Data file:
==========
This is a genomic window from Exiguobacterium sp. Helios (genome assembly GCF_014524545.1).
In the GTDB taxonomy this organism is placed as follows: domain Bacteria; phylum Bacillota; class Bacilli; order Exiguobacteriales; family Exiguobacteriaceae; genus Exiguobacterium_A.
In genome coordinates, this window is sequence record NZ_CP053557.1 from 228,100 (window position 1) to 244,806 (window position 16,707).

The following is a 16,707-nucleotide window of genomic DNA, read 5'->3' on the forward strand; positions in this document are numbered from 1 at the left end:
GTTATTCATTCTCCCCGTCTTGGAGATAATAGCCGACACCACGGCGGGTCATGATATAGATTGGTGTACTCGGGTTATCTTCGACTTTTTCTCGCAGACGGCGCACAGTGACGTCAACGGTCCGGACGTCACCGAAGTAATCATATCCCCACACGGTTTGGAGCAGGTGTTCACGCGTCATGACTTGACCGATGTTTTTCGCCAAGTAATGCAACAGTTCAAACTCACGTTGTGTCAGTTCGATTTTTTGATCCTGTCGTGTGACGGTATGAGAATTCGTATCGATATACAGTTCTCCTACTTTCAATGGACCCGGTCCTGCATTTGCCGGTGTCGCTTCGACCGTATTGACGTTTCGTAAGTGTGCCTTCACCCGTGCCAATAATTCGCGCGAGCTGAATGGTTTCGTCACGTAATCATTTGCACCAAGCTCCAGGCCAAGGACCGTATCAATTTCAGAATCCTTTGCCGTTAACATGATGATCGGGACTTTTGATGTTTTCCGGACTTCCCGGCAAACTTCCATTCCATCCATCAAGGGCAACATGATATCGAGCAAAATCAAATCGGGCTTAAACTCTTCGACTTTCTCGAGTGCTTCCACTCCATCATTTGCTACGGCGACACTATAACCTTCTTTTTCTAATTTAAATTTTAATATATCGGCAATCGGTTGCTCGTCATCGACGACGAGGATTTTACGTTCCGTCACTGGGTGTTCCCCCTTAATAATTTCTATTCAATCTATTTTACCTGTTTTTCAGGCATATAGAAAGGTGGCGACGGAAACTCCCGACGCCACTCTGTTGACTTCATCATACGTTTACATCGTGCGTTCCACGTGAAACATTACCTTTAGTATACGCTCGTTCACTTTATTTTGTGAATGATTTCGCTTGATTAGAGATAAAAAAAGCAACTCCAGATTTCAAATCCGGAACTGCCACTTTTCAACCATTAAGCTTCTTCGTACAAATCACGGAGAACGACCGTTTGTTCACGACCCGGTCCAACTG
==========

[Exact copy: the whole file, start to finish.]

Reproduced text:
This is a genomic window from Exiguobacterium sp. Helios (genome assembly GCF_014524545.1).
In the GTDB taxonomy this organism is placed as follows: domain Bacteria; phylum Bacillota; class Bacilli; order Exiguobacteriales; family Exiguobacteriaceae; genus Exiguobacterium_A.
In genome coordinates, this window is sequence record NZ_CP053557.1 from 228,100 (window position 1) to 244,806 (window position 16,707).

The following is a 16,707-nucleotide window of genomic DNA, read 5'->3' on the forward strand; positions in this document are numbered from 1 at the left end:
GTTATTCATTCTCCCCGTCTTGGAGATAATAGCCGACACCACGGCGGGTCATGATATAGATTGGTGTACTCGGGTTATCTTCGACTTTTTCTCGCAGACGGCGCACAGTGACGTCAACGGTCCGGACGTCACCGAAGTAATCATATCCCCACACGGTTTGGAGCAGGTGTTCACGCGTCATGACTTGACCGATGTTTTTCGCCAAGTAATGCAACAGTTCAAACTCACGTTGTGTCAGTTCGATTTTTTGATCCTGTCGTGTGACGGTATGAGAATTCGTATCGATATACAGTTCTCCTACTTTCAATGGACCCGGTCCTGCATTTGCCGGTGTCGCTTCGACCGTATTGACGTTTCGTAAGTGTGCCTTCACCCGTGCCAATAATTCGCGCGAGCTGAATGGTTTCGTCACGTAATCATTTGCACCAAGCTCCAGGCCAAGGACCGTATCAATTTCAGAATCCTTTGCCGTTAACATGATGATCGGGACTTTTGATGTTTTCCGGACTTCCCGGCAAACTTCCATTCCATCCATCAAGGGCAACATGATATCGAGCAAAATCAAATCGGGCTTAAACTCTTCGACTTTCTCGAGTGCTTCCACTCCATCATTTGCTACGGCGACACTATAACCTTCTTTTTCTAATTTAAATTTTAATATATCGGCAATCGGTTGCTCGTCATCGACGACGAGGATTTTACGTTCCGTCACTGGGTGTTCCCCCTTAATAATTTCTATTCAATCTATTTTACCTGTTTTTCAGGCATATAGAAAGGTGGCGACGGAAACTCCCGACGCCACTCTGTTGACTTCATCATACGTTTACATCGTGCGTTCCACGTGAAACATTACCTTTAGTATACGCTCGTTCACTTTATTTTGTGAATGATTTCGCTTGATTAGAGATAAAAAAAGCAACTCCAGATTTCAAATCCGGAACTGCCACTTTTCAACCATTAAGCTTCTTCGTACAAATCACGGAGAACGACCGTTTGTTCACGACCCGGTCCAACTG